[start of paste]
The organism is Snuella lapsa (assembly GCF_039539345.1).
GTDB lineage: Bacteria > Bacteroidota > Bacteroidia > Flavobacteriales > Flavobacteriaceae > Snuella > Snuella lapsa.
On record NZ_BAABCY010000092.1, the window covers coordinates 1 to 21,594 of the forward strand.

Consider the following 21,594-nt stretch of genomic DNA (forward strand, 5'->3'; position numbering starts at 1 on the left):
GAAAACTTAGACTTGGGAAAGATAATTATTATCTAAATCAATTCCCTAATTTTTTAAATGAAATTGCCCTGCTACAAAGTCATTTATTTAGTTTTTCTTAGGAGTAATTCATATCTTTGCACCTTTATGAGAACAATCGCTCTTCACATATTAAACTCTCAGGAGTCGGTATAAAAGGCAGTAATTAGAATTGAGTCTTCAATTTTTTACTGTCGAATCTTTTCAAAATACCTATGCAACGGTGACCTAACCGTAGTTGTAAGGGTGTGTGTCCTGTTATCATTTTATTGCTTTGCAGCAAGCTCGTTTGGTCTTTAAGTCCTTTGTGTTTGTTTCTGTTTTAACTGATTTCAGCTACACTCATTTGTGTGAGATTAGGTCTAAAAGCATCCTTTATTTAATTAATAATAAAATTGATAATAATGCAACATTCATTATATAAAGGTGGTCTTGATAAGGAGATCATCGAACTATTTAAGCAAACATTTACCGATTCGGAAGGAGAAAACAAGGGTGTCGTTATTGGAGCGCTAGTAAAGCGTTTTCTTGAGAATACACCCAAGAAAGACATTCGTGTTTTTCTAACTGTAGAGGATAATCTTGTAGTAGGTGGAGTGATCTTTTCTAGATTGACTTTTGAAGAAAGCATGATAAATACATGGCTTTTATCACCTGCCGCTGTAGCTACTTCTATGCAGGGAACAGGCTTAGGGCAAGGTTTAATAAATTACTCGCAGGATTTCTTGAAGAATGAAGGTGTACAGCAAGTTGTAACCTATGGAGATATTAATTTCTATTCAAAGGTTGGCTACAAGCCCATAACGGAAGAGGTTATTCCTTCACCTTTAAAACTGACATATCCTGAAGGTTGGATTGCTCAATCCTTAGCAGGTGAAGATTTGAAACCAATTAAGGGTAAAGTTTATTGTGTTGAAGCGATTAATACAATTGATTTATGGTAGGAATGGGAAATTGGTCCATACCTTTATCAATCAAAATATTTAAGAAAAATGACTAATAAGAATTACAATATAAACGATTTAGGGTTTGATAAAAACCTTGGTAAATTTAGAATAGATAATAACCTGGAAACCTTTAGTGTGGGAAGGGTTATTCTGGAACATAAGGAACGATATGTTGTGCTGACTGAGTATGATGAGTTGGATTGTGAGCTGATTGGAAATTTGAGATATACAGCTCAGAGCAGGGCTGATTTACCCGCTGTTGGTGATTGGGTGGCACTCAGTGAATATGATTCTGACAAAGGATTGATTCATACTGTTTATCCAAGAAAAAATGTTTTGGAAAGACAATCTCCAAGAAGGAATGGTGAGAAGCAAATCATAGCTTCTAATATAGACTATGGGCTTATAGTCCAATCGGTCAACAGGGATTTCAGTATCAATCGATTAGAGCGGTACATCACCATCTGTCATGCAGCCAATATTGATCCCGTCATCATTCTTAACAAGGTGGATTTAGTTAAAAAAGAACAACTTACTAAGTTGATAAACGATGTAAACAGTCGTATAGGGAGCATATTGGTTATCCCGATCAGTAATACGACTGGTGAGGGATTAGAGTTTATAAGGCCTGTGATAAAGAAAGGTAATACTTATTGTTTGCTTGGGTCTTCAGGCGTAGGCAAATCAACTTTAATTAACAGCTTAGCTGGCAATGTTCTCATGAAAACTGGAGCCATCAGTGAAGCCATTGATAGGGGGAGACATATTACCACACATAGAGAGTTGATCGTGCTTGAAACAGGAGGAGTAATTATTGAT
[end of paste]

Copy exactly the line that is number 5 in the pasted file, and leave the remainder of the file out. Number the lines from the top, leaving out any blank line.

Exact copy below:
GAAAACTTAGACTTGGGAAAGATAATTATTATCTAAATCAATTCCCTAATTTTTTAAATGAAATTGCCCTGCTACAAAGTCATTTATTTAGTTTTTCTTAGGAGTAATTCATATCTTTGCACCTTTATGAGAACAATCGCTCTTCACATATTAAACTCTCAGGAGTCGGTATAAAAGGCAGTAATTAGAATTGAGTCTTCAATTTTTTACTGTCGAATCTTTTCAAAATACCTATGCAACGGTGACCTAACCGTAGTTGTAAGGGTGTGTGTCCTGTTATCATTTTATTGCTTTGCAGCAAGCTCGTTTGGTCTTTAAGTCCTTTGTGTTTGTTTCTGTTTTAACTGATTTCAGCTACACTCATTTGTGTGAGATTAGGTCTAAAAGCATCCTTTATTTAATTAATAATAAAATTGATAATAATGCAACATTCATTATATAAAGGTGGTCTTGATAAGGAGATCATCGAACTATTTAAGCAAACATTTACCGATTCGGAAGGAGAAAACAAGGGTGTCGTTATTGGAGCGCTAGTAAAGCGTTTTCTTGAGAATACACCCAAGAAAGACATTCGTGTTTTTCTAACTGTAGAGGATAATCTTGTAGTAGGTGGAGTGATCTTTTCTAGATTGACTTTTGAAGAAAGCATGATAAATACATGGCTTTTATCACCTGCCGCTGTAGCTACTTCTATGCAGGGAACAGGCTTAGGGCAAGGTTTAATAAATTACTCGCAGGATTTCTTGAAGAATGAAGGTGTACAGCAAGTTGTAACCTATGGAGATATTAATTTCTATTCAAAGGTTGGCTACAAGCCCATAACGGAAGAGGTTATTCCTTCACCTTTAAAACTGACATATCCTGAAGGTTGGATTGCTCAATCCTTAGCAGGTGAAGATTTGAAACCAATTAAGGGTAAAGTTTATTGTGTTGAAGCGATTAATACAATTGATTTATGGTAGGAATGGGAAATTGGTCCATACCTTTATCAATCAAAATATTTAAGAAAAATGACTAATAAGAATTACAATATAAACGATTTAGGGTTTGATAAAAACCTTGGTAAATTTAGAATAGATAATAACCTGGAAACCTTTAGTGTGGGAAGGGTTATTCTGGAACATAAGGAACGATATGTTGTGCTGACTGAGTATGATGAGTTGGATTGTGAGCTGATTGGAAATTTGAGATATACAGCTCAGAGCAGGGCTGATTTACCCGCTGTTGGTGATTGGGTGGCACTCAGTGAATATGATTCTGACAAAGGATTGATTCATACTGTTTATCCAAGAAAAAATGTTTTGGAAAGACAATCTCCAAGAAGGAATGGTGAGAAGCAAATCATAGCTTCTAATATAGACTATGGGCTTATAGTCCAATCGGTCAACAGGGATTTCAGTATCAATCGATTAGAGCGGTACATCACCATCTGTCATGCAGCCAATATTGATCCCGTCATCATTCTTAACAAGGTGGATTTAGTTAAAAAAGAACAACTTACTAAGTTGATAAACGATGTAAACAGTCGTATAGGGAGCATATTGGTTATCCCGATCAGTAATACGACTGGTGAGGGATTAGAGTTTATAAGGCCTGTGATAAAGAAAGGTAATACTTATTGTTTGCTTGGGTCTTCAGGCGTAGGCAAATCAACTTTAATTAACAGCTTAGCTGGCAATGTTCTCATGAAAACTGGAGCCATCAGTGAAGCCATTGATAGGGGGAGACATATTACCACACATAGAGAGTTGATCGTGCTTGAAACAGGAGGAGTAATTATTGAT